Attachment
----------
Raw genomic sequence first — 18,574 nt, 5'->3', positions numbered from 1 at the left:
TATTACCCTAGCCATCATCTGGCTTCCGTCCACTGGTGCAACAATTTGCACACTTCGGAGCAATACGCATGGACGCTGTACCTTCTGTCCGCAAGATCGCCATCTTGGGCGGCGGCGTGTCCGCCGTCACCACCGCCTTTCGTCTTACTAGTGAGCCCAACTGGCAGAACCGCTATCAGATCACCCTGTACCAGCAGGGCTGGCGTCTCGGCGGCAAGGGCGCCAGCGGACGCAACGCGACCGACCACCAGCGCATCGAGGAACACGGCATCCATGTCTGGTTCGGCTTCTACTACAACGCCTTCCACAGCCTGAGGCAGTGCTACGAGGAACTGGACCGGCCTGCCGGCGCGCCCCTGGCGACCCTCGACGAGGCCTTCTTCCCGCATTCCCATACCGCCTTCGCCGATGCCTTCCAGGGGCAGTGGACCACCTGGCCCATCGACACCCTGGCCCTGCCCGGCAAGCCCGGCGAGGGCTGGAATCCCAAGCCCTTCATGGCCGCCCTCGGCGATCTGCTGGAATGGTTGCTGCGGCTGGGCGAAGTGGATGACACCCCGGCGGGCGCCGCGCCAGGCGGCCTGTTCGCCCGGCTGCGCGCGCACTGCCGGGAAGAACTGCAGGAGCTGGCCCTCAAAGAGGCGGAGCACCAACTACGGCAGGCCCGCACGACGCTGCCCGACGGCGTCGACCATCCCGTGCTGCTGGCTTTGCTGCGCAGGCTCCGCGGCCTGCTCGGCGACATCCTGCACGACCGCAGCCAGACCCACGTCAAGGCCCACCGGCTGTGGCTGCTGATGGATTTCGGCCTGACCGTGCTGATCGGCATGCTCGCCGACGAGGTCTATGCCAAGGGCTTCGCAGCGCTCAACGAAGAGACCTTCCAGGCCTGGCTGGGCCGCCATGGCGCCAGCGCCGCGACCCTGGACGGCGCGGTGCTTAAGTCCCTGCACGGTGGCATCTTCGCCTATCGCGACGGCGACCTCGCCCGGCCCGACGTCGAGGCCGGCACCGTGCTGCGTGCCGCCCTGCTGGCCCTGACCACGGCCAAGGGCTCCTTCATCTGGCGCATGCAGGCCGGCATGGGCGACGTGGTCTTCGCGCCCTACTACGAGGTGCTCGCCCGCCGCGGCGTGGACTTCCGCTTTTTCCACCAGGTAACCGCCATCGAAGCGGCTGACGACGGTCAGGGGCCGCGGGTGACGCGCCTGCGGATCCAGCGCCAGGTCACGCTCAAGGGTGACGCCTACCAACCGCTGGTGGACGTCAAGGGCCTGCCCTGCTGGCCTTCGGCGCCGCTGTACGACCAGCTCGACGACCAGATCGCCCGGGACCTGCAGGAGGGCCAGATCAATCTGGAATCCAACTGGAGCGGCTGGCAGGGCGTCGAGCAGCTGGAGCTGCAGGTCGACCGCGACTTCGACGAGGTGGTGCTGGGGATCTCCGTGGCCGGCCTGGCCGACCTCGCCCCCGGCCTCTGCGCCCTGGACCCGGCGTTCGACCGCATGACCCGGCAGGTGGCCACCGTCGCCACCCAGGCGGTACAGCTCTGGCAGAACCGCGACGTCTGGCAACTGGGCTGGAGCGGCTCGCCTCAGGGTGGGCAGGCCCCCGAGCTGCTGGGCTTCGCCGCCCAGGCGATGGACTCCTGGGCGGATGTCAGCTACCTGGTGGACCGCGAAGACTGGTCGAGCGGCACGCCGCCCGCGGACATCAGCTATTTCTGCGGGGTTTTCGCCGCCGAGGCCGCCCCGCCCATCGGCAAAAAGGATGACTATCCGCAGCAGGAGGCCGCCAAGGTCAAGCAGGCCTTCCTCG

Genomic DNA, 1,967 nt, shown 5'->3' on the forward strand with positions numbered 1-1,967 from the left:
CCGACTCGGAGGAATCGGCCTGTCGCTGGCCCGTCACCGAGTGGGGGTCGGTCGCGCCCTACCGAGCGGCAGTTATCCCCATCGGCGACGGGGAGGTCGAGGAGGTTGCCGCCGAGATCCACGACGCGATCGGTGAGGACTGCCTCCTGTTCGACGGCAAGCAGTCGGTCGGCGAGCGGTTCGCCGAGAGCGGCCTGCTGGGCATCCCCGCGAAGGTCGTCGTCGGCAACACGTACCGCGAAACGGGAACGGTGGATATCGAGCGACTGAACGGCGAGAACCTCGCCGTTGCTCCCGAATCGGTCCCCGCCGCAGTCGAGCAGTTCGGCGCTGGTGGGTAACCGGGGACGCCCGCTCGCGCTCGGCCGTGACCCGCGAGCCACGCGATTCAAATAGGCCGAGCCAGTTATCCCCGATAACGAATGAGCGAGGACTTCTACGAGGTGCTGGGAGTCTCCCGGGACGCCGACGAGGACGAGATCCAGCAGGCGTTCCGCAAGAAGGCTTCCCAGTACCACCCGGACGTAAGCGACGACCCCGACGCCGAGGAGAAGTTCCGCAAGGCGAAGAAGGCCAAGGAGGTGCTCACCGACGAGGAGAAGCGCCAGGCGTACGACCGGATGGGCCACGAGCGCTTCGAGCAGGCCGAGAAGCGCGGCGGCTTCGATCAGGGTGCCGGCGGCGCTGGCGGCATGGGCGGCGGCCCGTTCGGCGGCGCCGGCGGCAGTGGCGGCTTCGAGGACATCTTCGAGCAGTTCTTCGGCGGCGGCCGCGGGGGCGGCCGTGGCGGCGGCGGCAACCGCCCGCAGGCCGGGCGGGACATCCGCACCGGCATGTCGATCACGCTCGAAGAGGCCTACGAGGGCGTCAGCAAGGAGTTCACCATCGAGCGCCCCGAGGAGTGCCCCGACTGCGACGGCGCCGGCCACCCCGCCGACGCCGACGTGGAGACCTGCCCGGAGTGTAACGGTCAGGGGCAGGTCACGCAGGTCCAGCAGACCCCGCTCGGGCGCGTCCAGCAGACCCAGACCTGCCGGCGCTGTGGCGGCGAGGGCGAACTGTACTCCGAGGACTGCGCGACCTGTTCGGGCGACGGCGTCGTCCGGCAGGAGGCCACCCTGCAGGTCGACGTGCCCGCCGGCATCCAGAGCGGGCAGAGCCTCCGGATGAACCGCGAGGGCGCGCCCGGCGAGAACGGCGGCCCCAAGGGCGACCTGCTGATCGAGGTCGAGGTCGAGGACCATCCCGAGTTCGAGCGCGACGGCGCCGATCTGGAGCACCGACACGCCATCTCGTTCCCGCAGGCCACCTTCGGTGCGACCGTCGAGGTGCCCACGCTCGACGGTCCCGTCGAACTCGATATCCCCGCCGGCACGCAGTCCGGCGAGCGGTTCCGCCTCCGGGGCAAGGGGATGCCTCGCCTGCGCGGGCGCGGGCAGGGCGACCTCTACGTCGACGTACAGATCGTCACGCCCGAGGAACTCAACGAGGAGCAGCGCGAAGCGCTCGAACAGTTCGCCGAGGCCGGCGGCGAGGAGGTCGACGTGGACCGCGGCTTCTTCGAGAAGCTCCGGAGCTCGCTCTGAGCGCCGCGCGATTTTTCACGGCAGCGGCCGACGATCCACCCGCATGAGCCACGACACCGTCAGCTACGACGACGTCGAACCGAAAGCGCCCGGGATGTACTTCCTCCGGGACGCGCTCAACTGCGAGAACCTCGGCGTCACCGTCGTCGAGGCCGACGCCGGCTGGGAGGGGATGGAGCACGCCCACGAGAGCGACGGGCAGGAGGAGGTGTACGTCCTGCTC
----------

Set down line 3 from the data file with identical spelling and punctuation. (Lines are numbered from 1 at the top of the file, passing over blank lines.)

Genomic DNA, 1,967 nt, shown 5'->3' on the forward strand with positions numbered 1-1,967 from the left: